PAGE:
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March 1998

Vol. 140 | No. 1140

Decorative Arts and Still-Life Painting


The V. & A. and Its Histories

Readers of this Magazine will not have forgotten that some of the most vociferous protests against the sackings and attempted restructurings at the Victoria and Albert Museum in 1988 came from curators in the United States - so many of whose great civic museums had been founded in explicit emulation of South Kensington. It is doubly appropriate therefore that the exhibition tracing the V. & A.'s history through two hundred of its objects - first mooted before the troubles - should now, in slightly happier times, be touring six museums in North America, before returning to London in October 1999. (Although doubts must remain about the advisability of sending fragile pieces on such a complex and extended itinerary.) The exhibition, now at Boston, has already been reviewed in these pages,1 but its catalogue provides such rich food for thought that it is worth returning to here. Always provocative, often irritating, never dull, its nine essays by various authors are far from composing a standard institutional history, and a tenacious editorial hand has ensured that the individual entries address wider questions of collecting history and ideology.


Editorial read more
  • An Early Still Life by Fede Galizia

    By Sam Segal

    Women artists played an important role in the early development of European still-life painting at the beginning of the seventeenth century. Fede Galizia in Italy and Clara Peeters in the Netherlands both had a considerable influence on the development of the genre. The importance of the former, however, has not been sufficiently recognised, and the discovery of a signed and dated still life of 1607 provides the opportunity to reassess the characteristics of her oeuvre.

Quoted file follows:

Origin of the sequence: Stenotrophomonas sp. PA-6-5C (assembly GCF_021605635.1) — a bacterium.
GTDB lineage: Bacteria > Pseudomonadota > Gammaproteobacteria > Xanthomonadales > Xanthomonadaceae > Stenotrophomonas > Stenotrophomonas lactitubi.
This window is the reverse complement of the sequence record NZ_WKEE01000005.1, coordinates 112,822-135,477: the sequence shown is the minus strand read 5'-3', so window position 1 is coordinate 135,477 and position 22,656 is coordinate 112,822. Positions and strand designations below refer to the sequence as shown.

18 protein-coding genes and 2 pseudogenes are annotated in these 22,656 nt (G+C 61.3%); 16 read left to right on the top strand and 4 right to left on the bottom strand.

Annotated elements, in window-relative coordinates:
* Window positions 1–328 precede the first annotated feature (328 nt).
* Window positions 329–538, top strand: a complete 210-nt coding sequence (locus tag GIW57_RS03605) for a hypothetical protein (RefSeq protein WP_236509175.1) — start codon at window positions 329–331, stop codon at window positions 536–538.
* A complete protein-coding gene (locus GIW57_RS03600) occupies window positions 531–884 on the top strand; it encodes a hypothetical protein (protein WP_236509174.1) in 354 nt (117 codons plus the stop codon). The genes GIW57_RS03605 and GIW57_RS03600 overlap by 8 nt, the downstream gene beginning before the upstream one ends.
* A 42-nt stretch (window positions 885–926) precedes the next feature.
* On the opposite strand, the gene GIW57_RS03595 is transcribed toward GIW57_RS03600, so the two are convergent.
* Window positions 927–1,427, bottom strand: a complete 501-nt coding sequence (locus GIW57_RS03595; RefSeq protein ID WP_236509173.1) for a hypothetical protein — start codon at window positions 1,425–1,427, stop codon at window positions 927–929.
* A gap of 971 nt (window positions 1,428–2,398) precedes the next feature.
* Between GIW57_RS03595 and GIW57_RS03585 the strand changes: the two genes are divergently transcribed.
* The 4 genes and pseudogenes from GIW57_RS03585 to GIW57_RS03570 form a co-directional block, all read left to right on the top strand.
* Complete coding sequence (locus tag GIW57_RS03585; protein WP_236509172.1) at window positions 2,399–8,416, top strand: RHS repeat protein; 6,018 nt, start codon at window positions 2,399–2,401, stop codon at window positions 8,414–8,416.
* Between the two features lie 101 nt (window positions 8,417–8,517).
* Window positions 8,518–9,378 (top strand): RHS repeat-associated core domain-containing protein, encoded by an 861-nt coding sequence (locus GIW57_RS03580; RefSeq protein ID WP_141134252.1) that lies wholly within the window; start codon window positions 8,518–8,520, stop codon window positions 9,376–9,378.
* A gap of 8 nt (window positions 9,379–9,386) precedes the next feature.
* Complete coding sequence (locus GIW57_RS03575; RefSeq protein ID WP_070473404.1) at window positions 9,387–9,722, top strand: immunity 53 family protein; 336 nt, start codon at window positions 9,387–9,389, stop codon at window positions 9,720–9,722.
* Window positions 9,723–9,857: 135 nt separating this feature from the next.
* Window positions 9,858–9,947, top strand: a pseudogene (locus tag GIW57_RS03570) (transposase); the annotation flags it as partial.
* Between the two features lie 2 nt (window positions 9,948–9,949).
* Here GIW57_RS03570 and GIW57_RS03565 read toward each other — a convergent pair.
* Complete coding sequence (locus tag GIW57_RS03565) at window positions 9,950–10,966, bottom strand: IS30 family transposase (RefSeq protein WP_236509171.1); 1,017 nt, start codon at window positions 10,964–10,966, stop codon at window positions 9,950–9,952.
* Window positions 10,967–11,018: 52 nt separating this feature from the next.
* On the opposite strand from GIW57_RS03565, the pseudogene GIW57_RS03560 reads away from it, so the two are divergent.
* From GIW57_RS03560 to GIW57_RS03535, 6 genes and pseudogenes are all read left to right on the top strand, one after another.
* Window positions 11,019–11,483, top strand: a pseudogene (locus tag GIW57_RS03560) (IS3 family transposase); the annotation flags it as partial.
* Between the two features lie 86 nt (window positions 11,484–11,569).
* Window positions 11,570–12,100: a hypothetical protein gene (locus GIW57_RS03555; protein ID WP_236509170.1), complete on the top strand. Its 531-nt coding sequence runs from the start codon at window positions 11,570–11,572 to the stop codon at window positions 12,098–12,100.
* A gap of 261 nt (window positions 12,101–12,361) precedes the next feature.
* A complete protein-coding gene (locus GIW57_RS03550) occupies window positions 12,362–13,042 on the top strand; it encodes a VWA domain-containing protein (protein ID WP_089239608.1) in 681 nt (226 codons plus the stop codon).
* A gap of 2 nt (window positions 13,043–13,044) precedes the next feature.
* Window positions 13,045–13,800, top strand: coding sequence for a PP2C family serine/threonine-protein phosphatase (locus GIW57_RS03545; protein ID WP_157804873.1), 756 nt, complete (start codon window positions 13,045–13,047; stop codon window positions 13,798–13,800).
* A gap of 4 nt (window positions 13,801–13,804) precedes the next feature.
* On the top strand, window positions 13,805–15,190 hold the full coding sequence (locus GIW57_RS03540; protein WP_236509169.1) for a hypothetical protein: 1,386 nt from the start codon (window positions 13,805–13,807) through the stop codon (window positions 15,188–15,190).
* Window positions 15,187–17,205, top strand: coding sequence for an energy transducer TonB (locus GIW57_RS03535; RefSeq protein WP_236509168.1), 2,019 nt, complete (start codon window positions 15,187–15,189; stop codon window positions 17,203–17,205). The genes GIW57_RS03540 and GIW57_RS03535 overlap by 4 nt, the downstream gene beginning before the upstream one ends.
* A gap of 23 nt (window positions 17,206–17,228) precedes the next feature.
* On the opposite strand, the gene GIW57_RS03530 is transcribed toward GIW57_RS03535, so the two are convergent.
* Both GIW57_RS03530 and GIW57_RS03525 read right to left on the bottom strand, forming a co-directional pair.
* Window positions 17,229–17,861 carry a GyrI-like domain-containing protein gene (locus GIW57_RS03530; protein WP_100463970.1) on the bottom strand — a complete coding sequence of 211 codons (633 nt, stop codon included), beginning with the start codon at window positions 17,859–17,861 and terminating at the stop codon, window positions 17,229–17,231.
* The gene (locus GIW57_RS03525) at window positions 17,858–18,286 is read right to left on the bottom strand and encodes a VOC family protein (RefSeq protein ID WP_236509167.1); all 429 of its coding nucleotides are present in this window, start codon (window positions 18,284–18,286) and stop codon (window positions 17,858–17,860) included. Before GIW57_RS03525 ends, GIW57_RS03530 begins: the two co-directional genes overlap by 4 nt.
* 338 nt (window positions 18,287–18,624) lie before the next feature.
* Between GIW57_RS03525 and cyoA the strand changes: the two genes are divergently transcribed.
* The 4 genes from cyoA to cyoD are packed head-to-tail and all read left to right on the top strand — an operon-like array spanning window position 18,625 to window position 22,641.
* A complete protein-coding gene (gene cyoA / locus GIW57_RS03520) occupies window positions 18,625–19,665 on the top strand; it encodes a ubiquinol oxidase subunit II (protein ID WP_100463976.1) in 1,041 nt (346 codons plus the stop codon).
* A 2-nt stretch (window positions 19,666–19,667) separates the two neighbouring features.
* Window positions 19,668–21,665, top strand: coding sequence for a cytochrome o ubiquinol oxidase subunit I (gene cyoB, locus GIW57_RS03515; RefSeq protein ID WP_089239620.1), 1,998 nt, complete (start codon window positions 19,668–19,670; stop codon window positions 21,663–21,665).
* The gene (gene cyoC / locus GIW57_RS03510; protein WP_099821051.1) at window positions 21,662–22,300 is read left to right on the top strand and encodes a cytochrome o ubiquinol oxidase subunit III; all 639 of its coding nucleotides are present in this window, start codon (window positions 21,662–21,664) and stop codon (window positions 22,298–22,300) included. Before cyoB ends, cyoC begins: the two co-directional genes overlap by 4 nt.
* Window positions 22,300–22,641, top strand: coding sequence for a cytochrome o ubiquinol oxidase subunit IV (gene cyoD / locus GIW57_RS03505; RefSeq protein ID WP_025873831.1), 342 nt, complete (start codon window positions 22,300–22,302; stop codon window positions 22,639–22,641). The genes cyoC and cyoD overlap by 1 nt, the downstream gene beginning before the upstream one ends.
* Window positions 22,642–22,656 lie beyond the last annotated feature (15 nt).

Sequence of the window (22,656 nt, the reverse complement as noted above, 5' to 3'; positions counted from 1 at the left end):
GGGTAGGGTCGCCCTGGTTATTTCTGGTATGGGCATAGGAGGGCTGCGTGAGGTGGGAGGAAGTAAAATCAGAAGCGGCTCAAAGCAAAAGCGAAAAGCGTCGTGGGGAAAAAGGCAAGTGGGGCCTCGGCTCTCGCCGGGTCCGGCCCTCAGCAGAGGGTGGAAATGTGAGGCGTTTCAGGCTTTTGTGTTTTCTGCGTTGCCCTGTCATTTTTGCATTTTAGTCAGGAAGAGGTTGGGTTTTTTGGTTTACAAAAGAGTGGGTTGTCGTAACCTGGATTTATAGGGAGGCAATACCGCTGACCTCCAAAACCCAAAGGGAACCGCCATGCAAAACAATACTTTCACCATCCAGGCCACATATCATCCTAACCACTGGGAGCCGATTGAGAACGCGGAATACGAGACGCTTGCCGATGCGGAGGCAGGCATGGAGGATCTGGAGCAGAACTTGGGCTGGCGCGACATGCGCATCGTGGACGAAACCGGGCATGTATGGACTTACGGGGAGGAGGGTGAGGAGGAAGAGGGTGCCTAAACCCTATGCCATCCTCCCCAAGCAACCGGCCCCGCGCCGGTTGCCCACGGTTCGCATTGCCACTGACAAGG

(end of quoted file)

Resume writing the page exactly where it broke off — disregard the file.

• High Rococo in Holland: William IV and Agostino Carlini

    By Reinier Baarsen

    For most of his life, Prince William IV of Orange and Nassau (1711-51) occupied an uncertain and tenuous position (Fig.14).' His inheritance, stemming from the Stadhouder King William III who had died without issue in 1702, was made insecure by the counter-claims of his cousins, the suc- cessive Kings of Prussia. Although these were resolved by the partitioning of 1732, William's political ambitions were realised only in 1747 when he was at last appointed Stadhouder of all the provinces of the Dutch Republic. When the position of Stadhouder was proclaimed hereditary the following year, William enjoyed a more monarchical status than had any of his forebears in the Netherlands, but his premature death in 1751 meant that he did not do so for long.


  • The Ownership of Vincent van Gogh's 'Sunflowers'

    By Bogomila Welsh-Ovcharov

    Between August 1887 and January 1889 Vincent van Gogh produced eleven still lifes of sunflowers - four in Paris and seven in Arles.' The theme has become inextricably linked with his artistic persona and creative processes, and the literature is replete with discussions of the decorative purposes and iconographic connotations he associated with these radiating chrome-yellow blooms. For Vincent these emblems of the French Midi contained 'certain qualities of colour', and expressed 'an idea symbolising gratitude' (L626).2 By the end of January 1889 he had accepted Gauguin's conclusion that the sunflower was 'the flower', and he informed his brother Theo 'You know that the peony isJ eannin's, the hollyhock belongs to Quost, but the sunflower is mine in a way' (L57 3).